BIPOLAR PARALLEL (BPP, 4 or 8 wires): These motors Have good torque and retain more of it higher RPMs than any other type. Their power goes through both coils at once, but separately. (parallel) This is generally considered to be the best wiring method for steppers.

    This diagram is for illustration of the above points:

    http://kelinginc.net/KL23H286-20-08B.pdf

    GECKO DRIVES are generally acknowledged as the best. Gecko "Vampire" drives are virtually unkillable.

    The new low-cost Gecko G540 board (Accepts up to 50 volt power supply and outputs up to 3.5A each motor) will combine four axes of tiny morphing "Vampire" drives with a breakout board so that all you need to connect is the parallel cable, power wires, and motor cables. CNC conversion is now a LOT easier and less expensive.

    SERVO DRIVES that WE can afford, use basically the same pulse system as stepper drives. Actual expensive commercial servo drives use a different, more expensive PID system.

    SERVO MOTORS:
    These are more expensive, but are similar to steppers in that they both have maximum torque at zero rpm, the fact they have a fairly flat torque curve up to their maximum rpm which can be from 4000 to 10,000 rpm for BLDC & AC types, allows the benefit of applying gearing which reduces the torque/frame motor/drive size to very economical sizes.
    Servo motors are also equipped to tell the computer (through encoder feedback) exactly where the motor is at any given time so there are no missed steps.
    Stepper motors can stall and miss steps unbenownst to the operator until the finished part is measured.
    Servo motors require the controller to shut the drive down in case of stall or run-away if encoder fails to avoid destruction.
    Contributed by Al_The_Man.

    CPR: Count Per Revolution.

    PPS: Pulse Per Second.

    Encoders: These send position and speed feedback to the controller and are rated in CPR. They are quadrature devices that require 4 times the CPR per revolution. For example: An encoder rated at 250 CPR, will require 1000 drive Pulses Per Second.

    PID: A Proportional–Integral–derivative controller (PID controller) is a generic control loop feedback mechanism widely used in servo control systems.

    Each system has its pros and cons. Steppers used with proper power supplies are reliable, consistent and cost effective--That's why most hobby applications use steppers.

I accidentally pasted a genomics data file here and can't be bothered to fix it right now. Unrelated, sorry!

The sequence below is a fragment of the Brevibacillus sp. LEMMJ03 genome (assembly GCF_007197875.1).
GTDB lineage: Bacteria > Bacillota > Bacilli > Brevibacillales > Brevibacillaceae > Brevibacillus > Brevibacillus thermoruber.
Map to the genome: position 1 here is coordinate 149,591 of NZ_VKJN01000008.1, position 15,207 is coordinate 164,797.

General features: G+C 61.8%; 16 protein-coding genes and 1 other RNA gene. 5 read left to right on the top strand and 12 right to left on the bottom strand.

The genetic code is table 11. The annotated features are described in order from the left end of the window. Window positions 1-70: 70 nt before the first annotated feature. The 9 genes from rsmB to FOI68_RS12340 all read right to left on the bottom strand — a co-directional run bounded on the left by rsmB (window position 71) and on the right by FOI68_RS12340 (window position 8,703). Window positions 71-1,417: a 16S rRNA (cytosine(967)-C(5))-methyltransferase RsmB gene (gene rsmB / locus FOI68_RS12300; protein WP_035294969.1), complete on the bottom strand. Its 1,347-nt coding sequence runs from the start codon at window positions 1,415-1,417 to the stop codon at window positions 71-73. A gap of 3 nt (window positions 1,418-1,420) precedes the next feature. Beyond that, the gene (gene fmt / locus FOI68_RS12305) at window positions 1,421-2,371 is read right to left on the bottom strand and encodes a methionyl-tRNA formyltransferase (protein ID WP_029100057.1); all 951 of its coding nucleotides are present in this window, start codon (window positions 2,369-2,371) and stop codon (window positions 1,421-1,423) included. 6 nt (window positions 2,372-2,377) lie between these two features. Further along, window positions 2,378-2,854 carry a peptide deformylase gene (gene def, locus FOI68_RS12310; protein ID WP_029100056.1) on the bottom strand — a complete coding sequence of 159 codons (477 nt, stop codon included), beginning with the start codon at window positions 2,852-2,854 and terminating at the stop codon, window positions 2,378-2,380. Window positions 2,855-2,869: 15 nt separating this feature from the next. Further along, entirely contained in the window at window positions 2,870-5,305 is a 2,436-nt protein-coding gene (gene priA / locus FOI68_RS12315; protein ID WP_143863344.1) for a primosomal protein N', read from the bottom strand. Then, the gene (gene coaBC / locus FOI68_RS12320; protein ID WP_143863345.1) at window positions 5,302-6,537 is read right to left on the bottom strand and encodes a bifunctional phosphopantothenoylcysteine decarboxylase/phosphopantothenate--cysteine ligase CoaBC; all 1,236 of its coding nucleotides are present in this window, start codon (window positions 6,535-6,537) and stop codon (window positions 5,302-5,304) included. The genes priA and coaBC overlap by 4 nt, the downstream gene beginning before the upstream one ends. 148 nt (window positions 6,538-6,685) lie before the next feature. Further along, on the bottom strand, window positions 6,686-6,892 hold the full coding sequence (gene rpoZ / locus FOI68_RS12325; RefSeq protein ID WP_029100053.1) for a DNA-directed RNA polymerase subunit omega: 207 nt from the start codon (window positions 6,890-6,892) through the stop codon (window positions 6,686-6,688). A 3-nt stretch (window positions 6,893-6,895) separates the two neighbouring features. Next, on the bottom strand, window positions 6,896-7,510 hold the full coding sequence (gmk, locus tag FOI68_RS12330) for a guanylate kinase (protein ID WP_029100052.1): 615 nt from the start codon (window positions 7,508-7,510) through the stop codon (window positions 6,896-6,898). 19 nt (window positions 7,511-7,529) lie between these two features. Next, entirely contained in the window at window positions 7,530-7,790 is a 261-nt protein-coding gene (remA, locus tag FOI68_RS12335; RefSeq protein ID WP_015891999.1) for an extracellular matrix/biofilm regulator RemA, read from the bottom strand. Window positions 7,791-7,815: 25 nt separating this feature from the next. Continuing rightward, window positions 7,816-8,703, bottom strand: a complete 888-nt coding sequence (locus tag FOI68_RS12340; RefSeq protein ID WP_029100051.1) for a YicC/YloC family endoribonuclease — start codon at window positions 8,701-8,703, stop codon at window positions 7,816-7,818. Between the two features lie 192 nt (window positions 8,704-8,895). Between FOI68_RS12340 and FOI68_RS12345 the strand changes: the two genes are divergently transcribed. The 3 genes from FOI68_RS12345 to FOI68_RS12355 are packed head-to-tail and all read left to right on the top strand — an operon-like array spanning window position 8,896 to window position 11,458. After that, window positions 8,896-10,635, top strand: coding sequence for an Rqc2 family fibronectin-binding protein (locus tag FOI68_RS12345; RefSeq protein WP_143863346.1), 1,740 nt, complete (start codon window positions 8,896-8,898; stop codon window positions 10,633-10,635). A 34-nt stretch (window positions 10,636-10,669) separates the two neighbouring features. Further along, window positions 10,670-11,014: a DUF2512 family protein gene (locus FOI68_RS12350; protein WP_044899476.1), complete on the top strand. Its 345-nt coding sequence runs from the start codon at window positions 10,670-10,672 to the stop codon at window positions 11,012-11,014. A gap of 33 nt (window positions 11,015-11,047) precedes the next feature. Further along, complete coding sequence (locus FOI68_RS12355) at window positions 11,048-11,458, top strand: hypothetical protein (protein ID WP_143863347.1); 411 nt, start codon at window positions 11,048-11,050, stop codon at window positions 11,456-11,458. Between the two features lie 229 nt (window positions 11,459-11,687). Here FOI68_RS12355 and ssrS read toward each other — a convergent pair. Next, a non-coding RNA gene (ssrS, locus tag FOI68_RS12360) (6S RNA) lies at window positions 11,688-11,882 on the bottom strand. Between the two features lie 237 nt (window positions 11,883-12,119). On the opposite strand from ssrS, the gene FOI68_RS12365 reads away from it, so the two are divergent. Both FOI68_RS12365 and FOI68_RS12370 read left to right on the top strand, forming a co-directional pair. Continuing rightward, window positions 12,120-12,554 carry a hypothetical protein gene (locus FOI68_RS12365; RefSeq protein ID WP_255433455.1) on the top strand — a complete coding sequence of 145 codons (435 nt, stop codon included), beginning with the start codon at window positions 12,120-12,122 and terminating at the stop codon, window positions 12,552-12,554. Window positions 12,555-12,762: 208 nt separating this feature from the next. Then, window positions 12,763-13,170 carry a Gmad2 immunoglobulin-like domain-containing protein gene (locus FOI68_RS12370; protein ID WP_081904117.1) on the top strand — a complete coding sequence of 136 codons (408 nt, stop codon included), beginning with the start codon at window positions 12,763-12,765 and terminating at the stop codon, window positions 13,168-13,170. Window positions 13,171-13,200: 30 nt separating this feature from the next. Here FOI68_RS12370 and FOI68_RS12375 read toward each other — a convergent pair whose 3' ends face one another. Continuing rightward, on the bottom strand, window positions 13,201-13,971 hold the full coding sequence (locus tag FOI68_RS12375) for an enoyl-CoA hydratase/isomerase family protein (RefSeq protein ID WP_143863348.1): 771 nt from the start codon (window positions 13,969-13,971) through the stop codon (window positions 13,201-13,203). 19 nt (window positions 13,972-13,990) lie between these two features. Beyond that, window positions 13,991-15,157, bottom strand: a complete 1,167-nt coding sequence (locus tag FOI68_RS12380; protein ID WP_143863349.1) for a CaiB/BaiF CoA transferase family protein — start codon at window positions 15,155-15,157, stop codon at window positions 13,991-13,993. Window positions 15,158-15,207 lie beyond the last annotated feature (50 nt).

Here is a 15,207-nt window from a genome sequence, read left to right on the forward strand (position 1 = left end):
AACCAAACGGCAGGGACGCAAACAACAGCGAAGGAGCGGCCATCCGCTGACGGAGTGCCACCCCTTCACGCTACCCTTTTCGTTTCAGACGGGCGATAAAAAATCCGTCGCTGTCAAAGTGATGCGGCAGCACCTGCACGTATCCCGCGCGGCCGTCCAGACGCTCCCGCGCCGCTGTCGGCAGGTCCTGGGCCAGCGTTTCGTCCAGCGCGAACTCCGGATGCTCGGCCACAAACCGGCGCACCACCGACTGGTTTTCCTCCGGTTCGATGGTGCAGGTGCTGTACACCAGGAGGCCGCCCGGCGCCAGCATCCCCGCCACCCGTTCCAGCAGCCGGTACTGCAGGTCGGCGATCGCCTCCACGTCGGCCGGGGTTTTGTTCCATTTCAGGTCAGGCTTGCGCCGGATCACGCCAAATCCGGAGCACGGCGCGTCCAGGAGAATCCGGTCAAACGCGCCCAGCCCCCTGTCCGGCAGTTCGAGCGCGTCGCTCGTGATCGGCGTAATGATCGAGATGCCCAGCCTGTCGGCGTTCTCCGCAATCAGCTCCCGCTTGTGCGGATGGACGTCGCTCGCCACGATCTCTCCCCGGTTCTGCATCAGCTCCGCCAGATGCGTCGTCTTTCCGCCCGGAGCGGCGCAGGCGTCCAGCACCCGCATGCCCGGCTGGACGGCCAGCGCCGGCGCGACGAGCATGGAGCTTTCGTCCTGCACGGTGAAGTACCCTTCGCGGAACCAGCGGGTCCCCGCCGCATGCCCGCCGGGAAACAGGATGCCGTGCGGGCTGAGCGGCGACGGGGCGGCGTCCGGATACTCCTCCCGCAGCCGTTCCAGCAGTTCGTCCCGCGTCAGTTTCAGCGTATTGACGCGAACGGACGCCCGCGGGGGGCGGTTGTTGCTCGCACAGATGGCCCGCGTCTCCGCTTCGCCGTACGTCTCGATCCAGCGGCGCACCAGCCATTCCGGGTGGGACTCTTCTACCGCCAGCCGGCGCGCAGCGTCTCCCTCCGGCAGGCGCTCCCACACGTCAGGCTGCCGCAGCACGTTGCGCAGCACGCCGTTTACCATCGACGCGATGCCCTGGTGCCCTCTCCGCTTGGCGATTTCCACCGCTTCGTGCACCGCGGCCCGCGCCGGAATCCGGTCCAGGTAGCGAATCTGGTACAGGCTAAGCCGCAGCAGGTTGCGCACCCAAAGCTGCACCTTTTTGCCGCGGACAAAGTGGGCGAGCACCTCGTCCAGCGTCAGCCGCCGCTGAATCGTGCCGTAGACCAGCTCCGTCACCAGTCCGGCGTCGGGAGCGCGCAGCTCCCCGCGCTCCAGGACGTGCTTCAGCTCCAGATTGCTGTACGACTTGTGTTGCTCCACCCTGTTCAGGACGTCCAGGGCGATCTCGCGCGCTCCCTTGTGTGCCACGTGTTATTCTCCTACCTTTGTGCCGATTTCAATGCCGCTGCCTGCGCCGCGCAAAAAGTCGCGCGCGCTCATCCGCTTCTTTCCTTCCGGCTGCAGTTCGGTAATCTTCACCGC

HOME SWITCHES are usually Normally Open, (NO) and are set at one of the limits of travel. When Mach orders a home operation, the axes go to the home switch location, close the switch, and then move slightly back and stop. This gives a reference position for mach to start from and position the tool.

    It is sometimes possible, but much more difficult, to combine the upper N.C. limit switch with a N.O. home switch in the same switch. (double throw)

    IPM: Inch Per Minute is the speed rating for the X, Y & Z axis motion. Cutting in a mill usually happens below 30 IPM. But rapids (Especially in a router) may need to be as fast as possible.

    JOGGING: Using keyboard keys to manually move the CNC axes from place to place. Manual milling is possible using jogging.

    LIMIT SWITCHES: These are usually Normally Closed (NC) switches that tell mach when an axis has exceeded its limit of travel. On a servo system they will prevent the servo from stalling and burning itself up. On a high speed stepper system they may prevent impact damage to the motor. On a low speed stepper system they are probably not needed as the stepper motor will stall harmlessly. It is almost impossible to limit switch the lower end of Z travel because of varying tool lengths. Mach3 will also allow you to set up "soft limits" that operate independent of any switch.

    MAGIC SMOKE: Some believe that special smoke is implanted into electronic devices at the factory. Mistakes and improper wiring can let the smoke out of the device. Once out, it is impossible to put the MS back IN and the device no longer functions properly.

    MECHANICAL DAMPNER: A flywheel type adapter (Usually with some freely jangling parts) that, when attached to stepper motor shaft, can help alleviate mid-band resonance on low-efficiency drives.

    MGP: Manual Pulse Generator. This allows easy manual CNC axis control without programming--Similar to jogging, but using a hand-held control. Can be either a hand-wheel or joystick control

    NEMA = National Electrical Manufacturers Association. They set the USA electrical standards.